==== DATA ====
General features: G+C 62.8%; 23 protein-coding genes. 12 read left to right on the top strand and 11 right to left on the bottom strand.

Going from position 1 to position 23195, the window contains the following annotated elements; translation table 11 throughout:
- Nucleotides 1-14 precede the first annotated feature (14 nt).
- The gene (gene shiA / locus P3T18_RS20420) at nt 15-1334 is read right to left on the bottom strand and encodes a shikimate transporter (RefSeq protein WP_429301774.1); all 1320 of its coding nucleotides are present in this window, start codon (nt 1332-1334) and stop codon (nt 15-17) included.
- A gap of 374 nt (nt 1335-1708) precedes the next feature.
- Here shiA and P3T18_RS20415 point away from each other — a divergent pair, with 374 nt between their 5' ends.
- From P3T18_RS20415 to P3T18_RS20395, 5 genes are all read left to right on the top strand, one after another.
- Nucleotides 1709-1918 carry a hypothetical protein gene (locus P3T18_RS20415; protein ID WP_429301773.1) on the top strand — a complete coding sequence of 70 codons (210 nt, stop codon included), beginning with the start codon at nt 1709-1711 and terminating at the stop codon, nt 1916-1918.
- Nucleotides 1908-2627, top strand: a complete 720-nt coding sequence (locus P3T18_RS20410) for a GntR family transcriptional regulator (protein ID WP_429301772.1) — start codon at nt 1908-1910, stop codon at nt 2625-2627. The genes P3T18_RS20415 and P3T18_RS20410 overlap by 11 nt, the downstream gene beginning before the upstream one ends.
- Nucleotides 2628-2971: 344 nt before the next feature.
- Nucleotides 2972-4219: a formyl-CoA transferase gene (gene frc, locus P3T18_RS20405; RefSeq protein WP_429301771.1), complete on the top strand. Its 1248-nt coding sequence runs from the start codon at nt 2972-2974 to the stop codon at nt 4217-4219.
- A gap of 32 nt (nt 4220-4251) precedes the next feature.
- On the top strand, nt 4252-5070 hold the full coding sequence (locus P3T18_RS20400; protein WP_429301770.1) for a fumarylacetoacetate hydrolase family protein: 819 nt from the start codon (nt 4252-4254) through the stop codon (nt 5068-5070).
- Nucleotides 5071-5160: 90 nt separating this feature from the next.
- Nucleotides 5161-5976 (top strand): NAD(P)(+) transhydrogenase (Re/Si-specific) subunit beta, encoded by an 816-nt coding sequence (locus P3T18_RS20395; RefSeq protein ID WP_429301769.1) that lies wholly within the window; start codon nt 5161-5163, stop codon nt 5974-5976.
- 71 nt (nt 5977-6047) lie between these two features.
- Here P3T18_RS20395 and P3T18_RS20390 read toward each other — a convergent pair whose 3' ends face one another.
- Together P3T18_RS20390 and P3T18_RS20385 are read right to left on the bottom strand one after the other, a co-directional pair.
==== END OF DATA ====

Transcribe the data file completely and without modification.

General features: G+C 62.8%; 23 protein-coding genes. 12 read left to right on the top strand and 11 right to left on the bottom strand.

Going from position 1 to position 23195, the window contains the following annotated elements; translation table 11 throughout:
- Nucleotides 1-14 precede the first annotated feature (14 nt).
- The gene (gene shiA / locus P3T18_RS20420) at nt 15-1334 is read right to left on the bottom strand and encodes a shikimate transporter (RefSeq protein WP_429301774.1); all 1320 of its coding nucleotides are present in this window, start codon (nt 1332-1334) and stop codon (nt 15-17) included.
- A gap of 374 nt (nt 1335-1708) precedes the next feature.
- Here shiA and P3T18_RS20415 point away from each other — a divergent pair, with 374 nt between their 5' ends.
- From P3T18_RS20415 to P3T18_RS20395, 5 genes are all read left to right on the top strand, one after another.
- Nucleotides 1709-1918 carry a hypothetical protein gene (locus P3T18_RS20415; protein ID WP_429301773.1) on the top strand — a complete coding sequence of 70 codons (210 nt, stop codon included), beginning with the start codon at nt 1709-1711 and terminating at the stop codon, nt 1916-1918.
- Nucleotides 1908-2627, top strand: a complete 720-nt coding sequence (locus P3T18_RS20410) for a GntR family transcriptional regulator (protein ID WP_429301772.1) — start codon at nt 1908-1910, stop codon at nt 2625-2627. The genes P3T18_RS20415 and P3T18_RS20410 overlap by 11 nt, the downstream gene beginning before the upstream one ends.
- Nucleotides 2628-2971: 344 nt before the next feature.
- Nucleotides 2972-4219: a formyl-CoA transferase gene (gene frc, locus P3T18_RS20405; RefSeq protein WP_429301771.1), complete on the top strand. Its 1248-nt coding sequence runs from the start codon at nt 2972-2974 to the stop codon at nt 4217-4219.
- A gap of 32 nt (nt 4220-4251) precedes the next feature.
- On the top strand, nt 4252-5070 hold the full coding sequence (locus P3T18_RS20400; protein WP_429301770.1) for a fumarylacetoacetate hydrolase family protein: 819 nt from the start codon (nt 4252-4254) through the stop codon (nt 5068-5070).
- Nucleotides 5071-5160: 90 nt separating this feature from the next.
- Nucleotides 5161-5976 (top strand): NAD(P)(+) transhydrogenase (Re/Si-specific) subunit beta, encoded by an 816-nt coding sequence (locus P3T18_RS20395; RefSeq protein ID WP_429301769.1) that lies wholly within the window; start codon nt 5161-5163, stop codon nt 5974-5976.
- 71 nt (nt 5977-6047) lie between these two features.
- Here P3T18_RS20395 and P3T18_RS20390 read toward each other — a convergent pair whose 3' ends face one another.
- Together P3T18_RS20390 and P3T18_RS20385 are read right to left on the bottom strand one after the other, a co-directional pair.